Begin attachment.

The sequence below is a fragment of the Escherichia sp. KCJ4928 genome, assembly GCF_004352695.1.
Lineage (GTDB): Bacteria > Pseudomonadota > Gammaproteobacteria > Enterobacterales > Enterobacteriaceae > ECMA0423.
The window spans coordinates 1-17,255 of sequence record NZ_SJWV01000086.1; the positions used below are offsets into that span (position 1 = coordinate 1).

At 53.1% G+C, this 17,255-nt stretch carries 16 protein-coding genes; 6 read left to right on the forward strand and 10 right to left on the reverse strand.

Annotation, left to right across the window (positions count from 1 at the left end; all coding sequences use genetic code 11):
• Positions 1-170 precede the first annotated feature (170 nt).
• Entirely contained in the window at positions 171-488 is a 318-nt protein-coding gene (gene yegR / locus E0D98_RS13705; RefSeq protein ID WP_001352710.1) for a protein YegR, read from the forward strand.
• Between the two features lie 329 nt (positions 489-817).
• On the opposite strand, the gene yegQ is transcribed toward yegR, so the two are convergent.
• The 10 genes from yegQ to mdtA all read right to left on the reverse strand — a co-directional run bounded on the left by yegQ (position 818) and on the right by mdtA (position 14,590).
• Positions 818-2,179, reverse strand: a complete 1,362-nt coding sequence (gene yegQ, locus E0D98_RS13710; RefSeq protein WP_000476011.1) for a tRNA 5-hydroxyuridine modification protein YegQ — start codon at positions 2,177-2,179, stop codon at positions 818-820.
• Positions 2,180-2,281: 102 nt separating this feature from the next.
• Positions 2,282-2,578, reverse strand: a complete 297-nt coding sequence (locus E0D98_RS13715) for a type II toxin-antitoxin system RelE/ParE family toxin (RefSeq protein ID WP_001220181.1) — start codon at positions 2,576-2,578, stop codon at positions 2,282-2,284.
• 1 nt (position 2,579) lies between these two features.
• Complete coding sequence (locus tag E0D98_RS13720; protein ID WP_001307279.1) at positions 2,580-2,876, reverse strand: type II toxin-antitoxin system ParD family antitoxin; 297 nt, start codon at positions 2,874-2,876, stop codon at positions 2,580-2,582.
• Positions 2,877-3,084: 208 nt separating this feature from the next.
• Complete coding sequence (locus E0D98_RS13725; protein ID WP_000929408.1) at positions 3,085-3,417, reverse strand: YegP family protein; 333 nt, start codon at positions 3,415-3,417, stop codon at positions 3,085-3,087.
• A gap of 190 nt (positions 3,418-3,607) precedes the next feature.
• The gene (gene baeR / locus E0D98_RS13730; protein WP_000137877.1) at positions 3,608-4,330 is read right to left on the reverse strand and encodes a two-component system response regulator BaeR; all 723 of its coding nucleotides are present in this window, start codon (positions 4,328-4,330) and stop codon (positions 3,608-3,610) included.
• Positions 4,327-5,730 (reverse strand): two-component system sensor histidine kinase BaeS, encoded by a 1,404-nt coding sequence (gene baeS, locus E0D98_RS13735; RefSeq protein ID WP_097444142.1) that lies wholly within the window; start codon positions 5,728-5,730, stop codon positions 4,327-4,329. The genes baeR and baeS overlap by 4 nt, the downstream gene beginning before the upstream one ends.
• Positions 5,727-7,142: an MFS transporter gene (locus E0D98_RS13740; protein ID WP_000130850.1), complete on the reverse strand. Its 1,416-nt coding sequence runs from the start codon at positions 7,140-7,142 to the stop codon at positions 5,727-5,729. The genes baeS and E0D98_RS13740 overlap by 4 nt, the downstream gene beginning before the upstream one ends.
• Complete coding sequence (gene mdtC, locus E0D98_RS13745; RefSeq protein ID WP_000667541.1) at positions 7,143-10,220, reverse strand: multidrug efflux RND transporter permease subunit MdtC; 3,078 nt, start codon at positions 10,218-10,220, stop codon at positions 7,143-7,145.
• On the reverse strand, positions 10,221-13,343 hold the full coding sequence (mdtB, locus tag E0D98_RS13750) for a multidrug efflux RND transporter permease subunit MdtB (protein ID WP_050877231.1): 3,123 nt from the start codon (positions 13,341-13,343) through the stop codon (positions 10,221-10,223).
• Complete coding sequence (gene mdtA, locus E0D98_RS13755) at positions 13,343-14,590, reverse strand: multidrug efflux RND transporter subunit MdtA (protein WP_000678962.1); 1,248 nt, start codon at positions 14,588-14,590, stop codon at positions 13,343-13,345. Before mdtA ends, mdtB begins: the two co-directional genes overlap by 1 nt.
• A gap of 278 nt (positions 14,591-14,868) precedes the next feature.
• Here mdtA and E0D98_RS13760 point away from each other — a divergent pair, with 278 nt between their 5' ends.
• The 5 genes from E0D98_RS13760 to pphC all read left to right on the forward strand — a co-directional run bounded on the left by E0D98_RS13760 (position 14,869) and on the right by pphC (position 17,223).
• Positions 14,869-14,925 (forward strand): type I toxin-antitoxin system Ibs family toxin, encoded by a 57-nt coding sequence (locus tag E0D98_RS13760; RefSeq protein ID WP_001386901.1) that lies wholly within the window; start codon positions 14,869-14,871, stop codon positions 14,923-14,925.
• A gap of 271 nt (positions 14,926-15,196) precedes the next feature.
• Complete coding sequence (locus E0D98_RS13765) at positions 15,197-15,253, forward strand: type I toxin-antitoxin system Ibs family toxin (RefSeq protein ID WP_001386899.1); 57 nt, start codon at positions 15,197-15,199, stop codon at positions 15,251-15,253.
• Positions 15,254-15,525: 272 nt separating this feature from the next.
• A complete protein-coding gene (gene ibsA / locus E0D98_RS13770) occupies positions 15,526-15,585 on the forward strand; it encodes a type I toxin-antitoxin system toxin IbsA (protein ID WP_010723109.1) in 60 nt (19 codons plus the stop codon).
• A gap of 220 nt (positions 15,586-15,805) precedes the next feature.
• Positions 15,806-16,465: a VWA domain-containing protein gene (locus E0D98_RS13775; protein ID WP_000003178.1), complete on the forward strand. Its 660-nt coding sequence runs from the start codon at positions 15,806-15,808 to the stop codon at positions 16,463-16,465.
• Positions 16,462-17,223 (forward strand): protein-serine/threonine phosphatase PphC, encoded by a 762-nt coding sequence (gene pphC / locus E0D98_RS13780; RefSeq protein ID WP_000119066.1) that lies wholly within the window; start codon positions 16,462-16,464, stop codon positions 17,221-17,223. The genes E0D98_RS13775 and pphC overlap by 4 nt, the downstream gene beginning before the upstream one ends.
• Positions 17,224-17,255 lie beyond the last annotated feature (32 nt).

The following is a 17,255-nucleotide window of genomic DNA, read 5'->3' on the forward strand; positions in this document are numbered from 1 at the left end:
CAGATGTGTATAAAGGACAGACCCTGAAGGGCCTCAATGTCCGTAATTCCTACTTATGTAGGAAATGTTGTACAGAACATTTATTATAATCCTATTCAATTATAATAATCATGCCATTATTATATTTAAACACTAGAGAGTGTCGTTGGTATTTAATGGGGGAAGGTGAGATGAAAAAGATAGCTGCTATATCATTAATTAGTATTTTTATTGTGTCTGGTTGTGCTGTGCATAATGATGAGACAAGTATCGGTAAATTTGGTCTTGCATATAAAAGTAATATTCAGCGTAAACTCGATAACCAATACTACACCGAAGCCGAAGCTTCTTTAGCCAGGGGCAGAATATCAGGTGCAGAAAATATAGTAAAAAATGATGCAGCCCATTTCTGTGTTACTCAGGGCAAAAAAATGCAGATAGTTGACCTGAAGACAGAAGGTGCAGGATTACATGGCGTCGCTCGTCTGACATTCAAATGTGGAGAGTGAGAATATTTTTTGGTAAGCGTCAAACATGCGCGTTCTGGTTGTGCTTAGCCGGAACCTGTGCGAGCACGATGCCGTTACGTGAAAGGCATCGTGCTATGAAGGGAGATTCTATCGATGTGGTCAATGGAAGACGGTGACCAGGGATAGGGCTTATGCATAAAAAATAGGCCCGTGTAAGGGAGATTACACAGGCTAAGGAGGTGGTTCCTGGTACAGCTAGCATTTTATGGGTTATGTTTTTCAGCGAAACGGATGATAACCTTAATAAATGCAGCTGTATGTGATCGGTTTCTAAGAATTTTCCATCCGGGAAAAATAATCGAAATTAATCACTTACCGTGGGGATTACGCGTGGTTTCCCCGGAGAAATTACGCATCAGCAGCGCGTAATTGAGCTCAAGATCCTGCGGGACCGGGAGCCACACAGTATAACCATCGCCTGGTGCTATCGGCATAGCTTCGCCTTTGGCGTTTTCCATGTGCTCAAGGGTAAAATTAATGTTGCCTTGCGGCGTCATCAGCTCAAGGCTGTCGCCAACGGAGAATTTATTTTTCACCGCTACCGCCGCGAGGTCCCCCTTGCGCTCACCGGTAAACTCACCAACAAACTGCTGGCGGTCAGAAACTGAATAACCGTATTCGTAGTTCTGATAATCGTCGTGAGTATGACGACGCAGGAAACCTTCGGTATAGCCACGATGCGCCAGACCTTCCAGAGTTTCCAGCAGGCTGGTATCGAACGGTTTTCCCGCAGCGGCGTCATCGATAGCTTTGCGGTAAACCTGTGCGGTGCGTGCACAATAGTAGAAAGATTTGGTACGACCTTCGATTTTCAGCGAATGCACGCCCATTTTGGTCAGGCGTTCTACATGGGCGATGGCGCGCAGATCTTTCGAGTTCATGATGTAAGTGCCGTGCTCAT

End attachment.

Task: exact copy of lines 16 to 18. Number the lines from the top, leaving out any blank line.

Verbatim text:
• Positions 2,877-3,084: 208 nt separating this feature from the next.
• Complete coding sequence (locus E0D98_RS13725; protein ID WP_000929408.1) at positions 3,085-3,417, reverse strand: YegP family protein; 333 nt, start codon at positions 3,415-3,417, stop codon at positions 3,085-3,087.
• A gap of 190 nt (positions 3,418-3,607) precedes the next feature.